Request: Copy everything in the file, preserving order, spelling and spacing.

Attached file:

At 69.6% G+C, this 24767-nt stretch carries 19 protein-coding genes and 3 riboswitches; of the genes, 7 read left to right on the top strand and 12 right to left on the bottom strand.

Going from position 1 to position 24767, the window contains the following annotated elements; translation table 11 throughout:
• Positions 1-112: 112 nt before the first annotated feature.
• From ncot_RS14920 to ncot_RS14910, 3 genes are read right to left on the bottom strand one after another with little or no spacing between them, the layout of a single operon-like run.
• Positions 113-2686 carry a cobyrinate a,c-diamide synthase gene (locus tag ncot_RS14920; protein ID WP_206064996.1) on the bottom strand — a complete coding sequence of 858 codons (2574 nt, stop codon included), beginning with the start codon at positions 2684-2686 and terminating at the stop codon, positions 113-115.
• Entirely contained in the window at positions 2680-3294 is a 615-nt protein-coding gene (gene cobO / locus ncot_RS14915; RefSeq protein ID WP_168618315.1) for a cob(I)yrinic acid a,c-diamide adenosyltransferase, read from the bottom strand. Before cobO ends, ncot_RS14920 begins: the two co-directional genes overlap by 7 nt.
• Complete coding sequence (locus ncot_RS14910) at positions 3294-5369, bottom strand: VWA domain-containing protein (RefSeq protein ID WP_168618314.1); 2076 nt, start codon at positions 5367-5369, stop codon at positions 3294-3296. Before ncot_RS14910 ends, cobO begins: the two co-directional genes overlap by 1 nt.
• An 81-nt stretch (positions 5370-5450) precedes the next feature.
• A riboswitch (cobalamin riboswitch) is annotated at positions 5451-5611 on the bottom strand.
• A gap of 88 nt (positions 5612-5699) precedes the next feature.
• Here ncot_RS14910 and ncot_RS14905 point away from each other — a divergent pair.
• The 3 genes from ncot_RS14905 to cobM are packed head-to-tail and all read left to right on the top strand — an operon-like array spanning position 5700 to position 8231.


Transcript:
At 69.6% G+C, this 24767-nt stretch carries 19 protein-coding genes and 3 riboswitches; of the genes, 7 read left to right on the top strand and 12 right to left on the bottom strand.

Going from position 1 to position 24767, the window contains the following annotated elements; translation table 11 throughout:
• Positions 1-112: 112 nt before the first annotated feature.
• From ncot_RS14920 to ncot_RS14910, 3 genes are read right to left on the bottom strand one after another with little or no spacing between them, the layout of a single operon-like run.
• Positions 113-2686 carry a cobyrinate a,c-diamide synthase gene (locus tag ncot_RS14920; protein ID WP_206064996.1) on the bottom strand — a complete coding sequence of 858 codons (2574 nt, stop codon included), beginning with the start codon at positions 2684-2686 and terminating at the stop codon, positions 113-115.
• Entirely contained in the window at positions 2680-3294 is a 615-nt protein-coding gene (gene cobO / locus ncot_RS14915; RefSeq protein ID WP_168618315.1) for a cob(I)yrinic acid a,c-diamide adenosyltransferase, read from the bottom strand. Before cobO ends, ncot_RS14920 begins: the two co-directional genes overlap by 7 nt.
• Complete coding sequence (locus ncot_RS14910) at positions 3294-5369, bottom strand: VWA domain-containing protein (RefSeq protein ID WP_168618314.1); 2076 nt, start codon at positions 5367-5369, stop codon at positions 3294-3296. Before ncot_RS14910 ends, cobO begins: the two co-directional genes overlap by 1 nt.
• An 81-nt stretch (positions 5370-5450) precedes the next feature.
• A riboswitch (cobalamin riboswitch) is annotated at positions 5451-5611 on the bottom strand.
• A gap of 88 nt (positions 5612-5699) precedes the next feature.
• Here ncot_RS14910 and ncot_RS14905 point away from each other — a divergent pair.
• The 3 genes from ncot_RS14905 to cobM are packed head-to-tail and all read left to right on the top strand — an operon-like array spanning position 5700 to position 8231.